Sydney Cotton

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Sir Sydney Cotton
Born 2 December 1792
Died 19 February 1874 (aged 81)
Buried at Brompton Cemetery, London
Allegiance United Kingdom United Kingdom
Service/branch Flag of the British Army.svg British Army
Rank Lieutenant-General
Battles/wars Indian Mutiny
Awards Knight Grand Cross of the Order of the Bath

Lieutenant-General Sir Sydney John Cotton GCB (2 December 1792 – 19 February 1874) was a British Army officer.

Military career[edit]

He was the second son of Henry Calveley Cotton of Woodcote, Oxfordshire, England, and his wife Matilda, daughter and heiress of John Lockwood of Dews Hall, Essex.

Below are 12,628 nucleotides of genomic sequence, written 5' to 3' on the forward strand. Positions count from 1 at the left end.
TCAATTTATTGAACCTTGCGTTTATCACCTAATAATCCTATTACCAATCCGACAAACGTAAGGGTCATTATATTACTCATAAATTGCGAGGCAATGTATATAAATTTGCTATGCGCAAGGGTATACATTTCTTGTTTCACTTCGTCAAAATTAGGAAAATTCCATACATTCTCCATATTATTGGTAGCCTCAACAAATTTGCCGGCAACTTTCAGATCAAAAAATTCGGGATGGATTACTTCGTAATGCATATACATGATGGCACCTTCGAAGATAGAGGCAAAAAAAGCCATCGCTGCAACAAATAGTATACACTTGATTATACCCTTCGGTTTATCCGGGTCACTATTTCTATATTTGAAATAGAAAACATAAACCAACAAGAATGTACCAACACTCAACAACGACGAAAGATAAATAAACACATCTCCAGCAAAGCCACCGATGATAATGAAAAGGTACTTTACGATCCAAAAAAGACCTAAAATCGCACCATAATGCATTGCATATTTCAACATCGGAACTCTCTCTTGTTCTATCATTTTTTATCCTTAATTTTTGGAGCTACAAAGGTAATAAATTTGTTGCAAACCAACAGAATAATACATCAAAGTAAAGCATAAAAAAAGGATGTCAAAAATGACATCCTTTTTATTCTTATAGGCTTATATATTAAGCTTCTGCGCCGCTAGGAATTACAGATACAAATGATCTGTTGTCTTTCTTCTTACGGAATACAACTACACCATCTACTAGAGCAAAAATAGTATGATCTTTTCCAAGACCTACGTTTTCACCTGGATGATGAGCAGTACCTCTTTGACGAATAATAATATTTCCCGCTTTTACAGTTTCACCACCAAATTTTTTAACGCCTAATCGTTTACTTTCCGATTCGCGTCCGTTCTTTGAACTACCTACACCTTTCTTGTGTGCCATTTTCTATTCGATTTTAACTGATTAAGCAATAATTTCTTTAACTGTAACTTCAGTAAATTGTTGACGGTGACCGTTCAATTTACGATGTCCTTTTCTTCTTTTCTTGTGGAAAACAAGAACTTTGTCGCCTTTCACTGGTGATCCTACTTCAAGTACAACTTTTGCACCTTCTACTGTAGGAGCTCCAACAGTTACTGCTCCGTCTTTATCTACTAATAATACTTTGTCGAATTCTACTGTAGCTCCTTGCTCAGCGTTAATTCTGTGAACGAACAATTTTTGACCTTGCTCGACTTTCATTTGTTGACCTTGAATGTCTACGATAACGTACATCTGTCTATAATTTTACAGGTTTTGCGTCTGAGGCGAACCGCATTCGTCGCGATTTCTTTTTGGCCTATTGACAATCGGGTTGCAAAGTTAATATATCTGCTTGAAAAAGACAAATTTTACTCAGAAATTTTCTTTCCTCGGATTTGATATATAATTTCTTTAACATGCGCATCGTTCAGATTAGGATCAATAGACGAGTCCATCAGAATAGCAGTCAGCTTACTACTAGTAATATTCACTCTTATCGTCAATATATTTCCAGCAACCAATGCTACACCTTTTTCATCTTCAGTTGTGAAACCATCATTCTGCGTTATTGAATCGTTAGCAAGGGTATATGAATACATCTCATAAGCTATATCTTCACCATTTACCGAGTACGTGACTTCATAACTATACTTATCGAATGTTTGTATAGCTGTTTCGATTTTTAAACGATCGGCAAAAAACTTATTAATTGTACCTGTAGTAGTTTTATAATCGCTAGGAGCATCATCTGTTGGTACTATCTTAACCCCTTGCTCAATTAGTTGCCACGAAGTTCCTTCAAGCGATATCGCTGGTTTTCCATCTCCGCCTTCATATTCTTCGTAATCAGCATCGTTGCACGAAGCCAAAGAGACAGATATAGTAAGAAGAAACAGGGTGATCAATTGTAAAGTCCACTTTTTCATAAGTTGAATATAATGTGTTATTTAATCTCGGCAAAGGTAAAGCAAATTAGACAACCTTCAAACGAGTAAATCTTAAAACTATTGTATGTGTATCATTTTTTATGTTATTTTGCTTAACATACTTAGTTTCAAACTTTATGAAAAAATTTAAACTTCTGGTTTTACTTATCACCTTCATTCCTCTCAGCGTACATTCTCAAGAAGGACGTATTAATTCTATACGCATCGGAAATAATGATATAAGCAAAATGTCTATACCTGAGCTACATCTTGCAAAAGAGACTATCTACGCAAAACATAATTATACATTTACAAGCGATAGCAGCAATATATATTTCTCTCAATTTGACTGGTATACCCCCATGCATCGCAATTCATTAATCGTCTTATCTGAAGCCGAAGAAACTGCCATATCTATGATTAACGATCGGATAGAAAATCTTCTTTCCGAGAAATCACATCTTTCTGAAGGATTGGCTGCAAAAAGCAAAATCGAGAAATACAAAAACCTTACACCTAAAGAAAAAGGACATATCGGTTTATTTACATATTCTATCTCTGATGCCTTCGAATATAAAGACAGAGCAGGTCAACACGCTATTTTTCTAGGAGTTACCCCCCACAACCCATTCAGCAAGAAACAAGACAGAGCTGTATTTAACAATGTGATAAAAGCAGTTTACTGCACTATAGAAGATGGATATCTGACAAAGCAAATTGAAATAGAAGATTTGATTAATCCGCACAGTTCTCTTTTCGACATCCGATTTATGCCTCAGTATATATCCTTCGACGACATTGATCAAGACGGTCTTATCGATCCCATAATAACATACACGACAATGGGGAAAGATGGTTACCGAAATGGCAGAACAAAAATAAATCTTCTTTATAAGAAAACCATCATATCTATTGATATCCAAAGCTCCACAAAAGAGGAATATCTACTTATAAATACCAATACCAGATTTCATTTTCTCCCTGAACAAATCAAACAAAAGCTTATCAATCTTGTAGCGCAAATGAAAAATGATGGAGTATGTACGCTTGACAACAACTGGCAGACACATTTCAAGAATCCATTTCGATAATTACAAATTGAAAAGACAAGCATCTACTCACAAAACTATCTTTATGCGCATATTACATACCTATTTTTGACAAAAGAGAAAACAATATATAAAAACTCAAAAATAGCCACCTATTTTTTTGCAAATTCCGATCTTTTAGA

He joined the British Army in 1810 as a Cornet in the 22nd Light Dragoons. He served extensively in Australia (1835–42) and India (1810-35 & 1842-1863, including service throughout the Indian Mutiny of 1857-58).

For his frontier services Cotton was made KCB and after returning to England he was appointed Lieutenant-General in 1866 and GCB in 1872. In 1868 in London he had published "Nine Years on the North-West Frontier of India, from 1854 to 1863".

He was Governor of the Royal Hospital Chelsea from 1872 until 1874.[1]

Funerary monument, Brompton Cemetery, London.

He is buried in Brompton Cemetery, London.

Mount Cotton, Queensland is named after him.

See also[edit]

References[edit]

External links[edit]

Honorary titles
Preceded by
Sir John Pennefather
Governor, Royal Hospital Chelsea
1872–1874
Succeeded by
Sir Patrick Grant